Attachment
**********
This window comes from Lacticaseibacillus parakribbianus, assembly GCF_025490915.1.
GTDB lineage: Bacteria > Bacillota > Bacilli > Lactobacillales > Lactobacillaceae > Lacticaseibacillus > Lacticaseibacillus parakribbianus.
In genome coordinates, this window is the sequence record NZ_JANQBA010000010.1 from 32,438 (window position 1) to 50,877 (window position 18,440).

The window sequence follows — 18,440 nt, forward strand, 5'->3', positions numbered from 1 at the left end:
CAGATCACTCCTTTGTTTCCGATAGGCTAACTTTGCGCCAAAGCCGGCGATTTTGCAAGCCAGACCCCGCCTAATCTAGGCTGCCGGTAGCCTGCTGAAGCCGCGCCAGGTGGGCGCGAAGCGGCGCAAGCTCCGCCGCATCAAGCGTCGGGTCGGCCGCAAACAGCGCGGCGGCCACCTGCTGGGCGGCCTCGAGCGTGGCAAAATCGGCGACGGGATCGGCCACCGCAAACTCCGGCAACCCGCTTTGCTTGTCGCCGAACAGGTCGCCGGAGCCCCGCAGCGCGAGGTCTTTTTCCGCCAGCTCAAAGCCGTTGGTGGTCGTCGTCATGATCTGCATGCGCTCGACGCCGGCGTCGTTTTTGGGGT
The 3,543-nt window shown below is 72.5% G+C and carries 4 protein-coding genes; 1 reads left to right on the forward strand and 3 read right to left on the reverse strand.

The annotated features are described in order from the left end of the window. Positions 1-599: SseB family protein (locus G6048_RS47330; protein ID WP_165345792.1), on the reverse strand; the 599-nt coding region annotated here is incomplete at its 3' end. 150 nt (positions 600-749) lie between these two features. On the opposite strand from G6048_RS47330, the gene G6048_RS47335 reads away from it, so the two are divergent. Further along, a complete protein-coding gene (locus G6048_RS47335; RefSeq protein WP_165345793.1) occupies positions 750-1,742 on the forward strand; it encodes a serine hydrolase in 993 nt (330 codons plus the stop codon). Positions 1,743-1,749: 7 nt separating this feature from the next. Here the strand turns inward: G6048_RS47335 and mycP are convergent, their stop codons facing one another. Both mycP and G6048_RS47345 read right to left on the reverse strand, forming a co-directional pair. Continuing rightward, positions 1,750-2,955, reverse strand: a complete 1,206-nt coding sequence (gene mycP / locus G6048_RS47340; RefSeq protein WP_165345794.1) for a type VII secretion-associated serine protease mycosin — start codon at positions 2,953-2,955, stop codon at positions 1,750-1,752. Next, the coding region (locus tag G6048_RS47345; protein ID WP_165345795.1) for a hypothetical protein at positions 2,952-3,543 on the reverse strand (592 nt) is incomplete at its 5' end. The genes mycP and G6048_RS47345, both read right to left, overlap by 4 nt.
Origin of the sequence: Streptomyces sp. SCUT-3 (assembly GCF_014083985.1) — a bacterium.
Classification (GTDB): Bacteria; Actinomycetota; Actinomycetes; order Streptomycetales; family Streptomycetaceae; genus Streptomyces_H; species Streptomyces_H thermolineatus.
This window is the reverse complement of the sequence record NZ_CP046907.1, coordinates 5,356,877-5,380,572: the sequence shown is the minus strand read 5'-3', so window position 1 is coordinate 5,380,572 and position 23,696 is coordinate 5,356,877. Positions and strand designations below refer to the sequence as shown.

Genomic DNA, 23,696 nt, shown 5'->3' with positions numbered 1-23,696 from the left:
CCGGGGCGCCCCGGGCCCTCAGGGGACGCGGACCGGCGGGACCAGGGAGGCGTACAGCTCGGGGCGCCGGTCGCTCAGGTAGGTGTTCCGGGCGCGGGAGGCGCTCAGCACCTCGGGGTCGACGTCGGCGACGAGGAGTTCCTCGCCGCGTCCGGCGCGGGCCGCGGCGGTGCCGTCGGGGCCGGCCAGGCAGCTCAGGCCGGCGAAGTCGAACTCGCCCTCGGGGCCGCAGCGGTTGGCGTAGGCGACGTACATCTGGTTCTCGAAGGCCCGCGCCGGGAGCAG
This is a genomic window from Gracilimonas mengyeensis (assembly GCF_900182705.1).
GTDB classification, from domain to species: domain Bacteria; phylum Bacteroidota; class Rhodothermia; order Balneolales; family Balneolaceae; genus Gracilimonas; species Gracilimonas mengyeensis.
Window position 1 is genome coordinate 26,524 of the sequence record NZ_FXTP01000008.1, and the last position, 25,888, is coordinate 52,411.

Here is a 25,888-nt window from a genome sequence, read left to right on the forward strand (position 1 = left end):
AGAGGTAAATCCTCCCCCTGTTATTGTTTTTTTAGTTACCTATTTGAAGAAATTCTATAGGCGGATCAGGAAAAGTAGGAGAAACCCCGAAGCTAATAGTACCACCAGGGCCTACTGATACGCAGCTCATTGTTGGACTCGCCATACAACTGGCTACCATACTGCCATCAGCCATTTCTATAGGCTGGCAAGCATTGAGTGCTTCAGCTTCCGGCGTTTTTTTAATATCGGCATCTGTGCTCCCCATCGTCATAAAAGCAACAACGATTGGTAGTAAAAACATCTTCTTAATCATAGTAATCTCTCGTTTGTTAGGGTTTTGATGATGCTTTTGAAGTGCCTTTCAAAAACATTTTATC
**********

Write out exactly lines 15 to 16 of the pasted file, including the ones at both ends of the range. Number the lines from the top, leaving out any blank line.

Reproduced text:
Window position 1 is genome coordinate 26,524 of the sequence record NZ_FXTP01000008.1, and the last position, 25,888, is coordinate 52,411.

Here is a 25,888-nt window from a genome sequence, read left to right on the forward strand (position 1 = left end):